Unpleasant meditation-related experiences

A peer-reviewed paper published back in 2019 states that significant percentages of regular meditators may have negative meditation experiences:

“Surveying over one thousand regular meditators, this is the largest cross-sectional study to assess particularly unpleasant meditation-related experiences to date. Approximately one quarter of participants reported that they had encountered particularly unpleasant meditation-related experiences (e.g., anxiety, fear, distorted emotions or thoughts, altered sense of self or the world) in the past.” Schlosser M, Sparby T, Vörös S, Jones R, Marchant NL (2019) Unpleasant meditation-related experiences in regular meditators: Prevalence, predictors, and conceptual considerations. PLoS ONE 14(5): e0216643. https://doi.org/10.1371/journal.pone.0216643

I’m glad to see that this phenomenon is finally being studied. I meditated for years, but stopped because it became — well, unpleasant. As a minister, I’ve come across other people who don’t meditate for the same reason. Unfortunately, almost all of the recent scientific studies of meditation and mindfulness focus on the purported benefits of meditation and mindfulness; indeed, Schlosser et al. were only able to find two other studies that looked at the negative effects of meditating (both those studies also reported high percentages of people with unpleasant meditation-related experiences).

To my mind, there’s been a bias at work among scientists studying meditation and mindfulness, not unlike the biases in those scientific studies that purportedly prove the power of prayer. This bias is prevalent, not only among scientists engaged in studying “contemplative science,” but also among Unitarian Universalists. Unitarian Universalists tend to be skeptical of prayer, and have tended to be skeptical of studies proving the power of prayer. Yet Unitarian Universalists seem to abandon their skepticism when it comes to mindfulness and meditation.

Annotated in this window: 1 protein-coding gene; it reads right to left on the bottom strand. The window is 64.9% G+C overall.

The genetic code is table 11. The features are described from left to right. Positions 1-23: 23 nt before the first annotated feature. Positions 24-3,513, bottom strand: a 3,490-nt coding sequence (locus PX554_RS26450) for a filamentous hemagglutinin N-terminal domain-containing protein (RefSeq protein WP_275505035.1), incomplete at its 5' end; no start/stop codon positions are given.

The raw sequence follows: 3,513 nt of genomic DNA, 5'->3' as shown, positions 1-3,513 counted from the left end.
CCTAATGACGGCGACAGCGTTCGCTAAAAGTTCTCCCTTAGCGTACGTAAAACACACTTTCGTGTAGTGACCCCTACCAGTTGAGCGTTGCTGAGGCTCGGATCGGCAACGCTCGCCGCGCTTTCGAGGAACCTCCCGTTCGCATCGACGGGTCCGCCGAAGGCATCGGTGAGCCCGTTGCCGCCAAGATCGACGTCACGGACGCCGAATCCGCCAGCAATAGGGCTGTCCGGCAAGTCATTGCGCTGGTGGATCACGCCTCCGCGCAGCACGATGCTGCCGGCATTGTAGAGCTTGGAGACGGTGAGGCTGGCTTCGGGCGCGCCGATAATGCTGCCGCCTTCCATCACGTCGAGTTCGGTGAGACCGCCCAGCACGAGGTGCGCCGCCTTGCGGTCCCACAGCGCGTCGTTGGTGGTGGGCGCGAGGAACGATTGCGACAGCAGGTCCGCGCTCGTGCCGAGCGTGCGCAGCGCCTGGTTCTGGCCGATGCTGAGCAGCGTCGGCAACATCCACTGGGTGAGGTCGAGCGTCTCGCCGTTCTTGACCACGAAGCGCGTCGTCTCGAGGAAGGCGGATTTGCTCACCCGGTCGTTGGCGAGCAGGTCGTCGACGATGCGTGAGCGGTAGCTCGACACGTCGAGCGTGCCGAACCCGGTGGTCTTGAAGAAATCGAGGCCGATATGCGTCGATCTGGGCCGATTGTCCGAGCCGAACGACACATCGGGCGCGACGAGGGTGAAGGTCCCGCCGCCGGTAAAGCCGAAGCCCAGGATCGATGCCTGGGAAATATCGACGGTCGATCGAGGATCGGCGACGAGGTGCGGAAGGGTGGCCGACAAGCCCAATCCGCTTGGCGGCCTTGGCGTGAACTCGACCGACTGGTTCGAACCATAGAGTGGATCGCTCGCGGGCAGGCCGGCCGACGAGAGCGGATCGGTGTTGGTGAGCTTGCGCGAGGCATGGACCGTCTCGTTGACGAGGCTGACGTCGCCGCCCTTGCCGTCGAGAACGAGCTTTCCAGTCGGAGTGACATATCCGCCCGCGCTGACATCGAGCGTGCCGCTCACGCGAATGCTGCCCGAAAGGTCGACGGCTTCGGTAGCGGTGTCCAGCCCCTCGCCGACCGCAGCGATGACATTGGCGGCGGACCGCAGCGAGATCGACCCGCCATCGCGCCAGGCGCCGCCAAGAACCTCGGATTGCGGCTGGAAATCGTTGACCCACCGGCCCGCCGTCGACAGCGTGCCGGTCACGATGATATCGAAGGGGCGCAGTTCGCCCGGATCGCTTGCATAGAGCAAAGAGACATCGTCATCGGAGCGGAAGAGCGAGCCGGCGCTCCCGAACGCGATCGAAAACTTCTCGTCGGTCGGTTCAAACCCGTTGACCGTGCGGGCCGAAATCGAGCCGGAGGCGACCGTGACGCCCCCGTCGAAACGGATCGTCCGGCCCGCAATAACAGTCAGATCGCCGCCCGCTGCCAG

But back to the study of unpleasant meditation-related experiences. The authors of this study make the important point that these unpleasant experiences need additional study:

“The high prevalence reported here and previously points to the importance of expanding the scientific conception of meditation beyond that of a (mental) health-promoting, stress-reducing, attention-enhancing, self-regulating technique.”

I would add an important ethical warning to anyone who teaches or recommends meditation. Those who teach or recommend meditation or mindfulness have an ethical duty to acknowledge to potential students that meditation can result in unpleasant side effects. Schlosser et al. cite a study which outlines some of the unpleasant effects meditators may experience: “fear, anxiety, hallucinations, social impairment, and changes in motivation, worldviews, self-world boundaries, sleep”; some of these are not trivial.

Those who teach meditation and mindfulness to children have a special ethical burden. Not only do they need to recognize that as many as a quarter of their students may have unpleasant experiences from meditation, they need also figure out how they’re going to support vulnerable children who have these experiences.